Dog's Dinner

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Tuesday, November 02, 2004

A River Runs Through It, or: A Few Words About Gliwice: Part I

[Been taking it easy for a few days. We had a four-day weekend, a real joy for me as I usually work Friday evenings and Saturdays-- and we have another one coming up soon, yippee!!! Read a bunch, more on that later. Plus the Poles had All Saints' Day where they visit the graves of dead loved ones and remember them, and I tagged along for part of that, and then we had the election and so on, and a good friend and former student returned from England and that was exciting. I thought some people might be interested to know a little more about where exactly I am in space...]

The town where I currently (not "presently," for you half-literate hangers-on; that would mean, in English, "immediately" or "very soon") live and work is a town called Gliwice, pronouned "Glee-VEE-tse." As you can see from the top right hand corner of the page, it's in a place called Silesia, in the southwest of Poland-- Upper Silesia, to be precise. Silesia in Polish is "Shlonsk." It makes you think of an elephant's trunk, perhaps, even if you don't know that the word for elephant in Polish is "słon" (swon), in Russian "slon."

Gliwice has a population of about 200,000. A black river runs through the town, and it (the river) smells of shit, frankly. I thought this might be the result of postwar pollution until I read Adam Zagajewski's Two Cities, where he describes it as having been the same when he came here from Lvov right after the war. Students have told me that a plan is in the works to improve Ol' Man River's condition in the coming years, but I'm skeptical.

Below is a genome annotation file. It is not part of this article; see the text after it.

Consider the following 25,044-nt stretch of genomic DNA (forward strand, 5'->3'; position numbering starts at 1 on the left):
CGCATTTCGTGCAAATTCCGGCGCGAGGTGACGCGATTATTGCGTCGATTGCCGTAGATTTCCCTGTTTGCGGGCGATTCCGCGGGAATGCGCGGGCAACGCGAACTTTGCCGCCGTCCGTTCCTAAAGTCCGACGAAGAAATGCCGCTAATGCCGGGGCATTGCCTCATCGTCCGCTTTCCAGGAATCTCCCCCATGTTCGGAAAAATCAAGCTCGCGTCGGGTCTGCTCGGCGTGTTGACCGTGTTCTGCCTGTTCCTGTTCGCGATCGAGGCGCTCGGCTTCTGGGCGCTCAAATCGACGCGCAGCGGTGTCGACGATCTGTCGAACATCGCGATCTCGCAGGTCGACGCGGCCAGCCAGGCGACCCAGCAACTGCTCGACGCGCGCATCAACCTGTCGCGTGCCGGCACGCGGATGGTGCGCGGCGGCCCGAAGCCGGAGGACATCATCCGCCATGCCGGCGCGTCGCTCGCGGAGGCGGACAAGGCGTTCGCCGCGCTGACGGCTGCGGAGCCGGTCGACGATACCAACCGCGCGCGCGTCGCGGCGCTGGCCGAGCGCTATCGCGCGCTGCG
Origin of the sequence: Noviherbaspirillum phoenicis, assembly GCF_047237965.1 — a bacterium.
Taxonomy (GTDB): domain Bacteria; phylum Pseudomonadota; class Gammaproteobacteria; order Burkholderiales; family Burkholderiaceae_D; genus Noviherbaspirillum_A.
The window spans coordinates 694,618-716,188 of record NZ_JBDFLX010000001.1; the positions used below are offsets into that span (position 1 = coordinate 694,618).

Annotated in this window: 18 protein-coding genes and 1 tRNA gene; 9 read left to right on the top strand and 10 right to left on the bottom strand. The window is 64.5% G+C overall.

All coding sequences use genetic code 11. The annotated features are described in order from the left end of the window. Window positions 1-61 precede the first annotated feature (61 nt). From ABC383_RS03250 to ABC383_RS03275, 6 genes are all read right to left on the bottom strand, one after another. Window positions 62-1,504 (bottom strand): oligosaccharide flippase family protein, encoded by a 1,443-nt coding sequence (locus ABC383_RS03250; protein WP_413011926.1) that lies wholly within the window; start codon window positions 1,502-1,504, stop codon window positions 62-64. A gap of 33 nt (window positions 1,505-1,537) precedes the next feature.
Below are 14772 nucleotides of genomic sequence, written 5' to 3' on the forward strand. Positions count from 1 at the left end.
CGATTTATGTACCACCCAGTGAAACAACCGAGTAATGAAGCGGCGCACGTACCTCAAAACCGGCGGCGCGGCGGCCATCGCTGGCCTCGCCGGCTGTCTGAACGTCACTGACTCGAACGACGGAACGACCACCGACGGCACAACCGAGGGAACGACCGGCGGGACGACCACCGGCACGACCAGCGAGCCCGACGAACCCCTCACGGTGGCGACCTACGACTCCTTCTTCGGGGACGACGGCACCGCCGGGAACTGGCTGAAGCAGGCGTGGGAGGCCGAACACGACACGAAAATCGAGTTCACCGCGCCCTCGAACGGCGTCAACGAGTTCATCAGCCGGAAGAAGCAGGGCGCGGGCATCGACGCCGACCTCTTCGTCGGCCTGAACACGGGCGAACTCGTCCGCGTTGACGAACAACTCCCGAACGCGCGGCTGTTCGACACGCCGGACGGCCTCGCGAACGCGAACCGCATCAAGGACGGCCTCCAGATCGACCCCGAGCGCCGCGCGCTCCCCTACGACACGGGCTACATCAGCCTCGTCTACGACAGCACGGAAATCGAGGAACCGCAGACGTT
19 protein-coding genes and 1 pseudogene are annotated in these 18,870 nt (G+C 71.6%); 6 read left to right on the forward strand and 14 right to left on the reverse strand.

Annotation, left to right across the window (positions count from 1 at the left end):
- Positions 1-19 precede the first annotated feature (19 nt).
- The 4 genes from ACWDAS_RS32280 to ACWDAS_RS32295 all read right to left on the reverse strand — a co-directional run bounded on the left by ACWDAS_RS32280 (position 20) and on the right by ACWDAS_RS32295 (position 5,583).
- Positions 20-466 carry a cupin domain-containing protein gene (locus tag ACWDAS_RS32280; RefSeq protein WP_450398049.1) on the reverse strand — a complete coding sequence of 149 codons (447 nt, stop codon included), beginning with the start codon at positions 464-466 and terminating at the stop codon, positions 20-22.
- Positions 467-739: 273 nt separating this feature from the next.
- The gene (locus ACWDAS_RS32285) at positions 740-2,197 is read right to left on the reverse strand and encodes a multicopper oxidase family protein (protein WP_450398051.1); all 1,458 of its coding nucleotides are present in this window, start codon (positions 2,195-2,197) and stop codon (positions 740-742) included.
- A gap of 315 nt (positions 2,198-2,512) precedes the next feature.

On the other hand, 70% of the town is lush green verdure, and it shows. If you talk to people in other parts of Poland, they won't believe you when you tell them that, but it's true. They'll shake their heads and say something like, "No, Upper Silesia is probably the most depressing, ugliest and poorest place in Poland." Which is flat wrong, as in fact anybody knows that the eastern regions bordering Byelorussia and Ukraine are the really grim parts of Poland. I guess part of the reason is Upper Silesia and Gliwice were always known for their coal mines, a pivotal feature of the economy here for many years. But that's now changed, as the coal mines were closed some years ago. As you would expect, many jobs were lost. But then the German car maker OPEL brought their factory here 6 years ago and there was much celebrating, as it brought new jobs. Apparently it didn't bring quite the boom that was hoped for, but most people have somehow been able to muddle through. Anyone for another statistic? Gliwice apparently is home, proportionally speaking, to the highest number of cellphones in Poland.

Gliwice's been compared to Grosse Pointe, MI, in that it's the somewhat nicer or less awful neighbor to a huge, ugly industrial city (here, Katowice; there, Detroit). But me it always somehow reminds of Boulder, where I grew up. It's like Boulder in that it's a college town, host to the Silesian Polytechnika or Polytechnic, a university with departments of everything from robotics to architecture to administration, but no humanities or arts.

And it's like Boulder in that there is a kind of sometimes not so merry war on here between different youth subcultures, as an acquaintance of mine from the internet cafe, one Rafał, was explaining to me the other day. Rafał, a Politechnika student of mixed Irish and Italian ancestry who looks Greek or Spanish, is a metalhead, and he was telling me how the metalheads and the punks can't stand each other. These two groups both tolerate the hippies, of whom there are less than I remember there being in Boulder, but when you look at them it's sometimes hard to tell the hippies and the metalheads apart. The metalheads just want to listen to their music, man; the punks are for total destruction of the established order, anarchy is freedom, man. The hippies presumably just want to smoke pot and make love, not war. But nobody likes the "Tracksuit Guys," or as we might call them, "jocks," and they don't like anybody else.

2 Comments:

At 11:12 AM, Blogger Sutton said...

"Silesian Politechnika, a university with departments of everything from robotics to architecture to administration, but no humanities or arts. Can't think of the English name for such a school, if there is one please tell me. "

Uhhhhh... polytechnic? Oh, wait, you're kidding. Wait-- ARE you kidding?

 
At 8:08 PM, Blogger jimeye said...

Since when are you such a craby old man? I think it is somewhat self-annoited.

 

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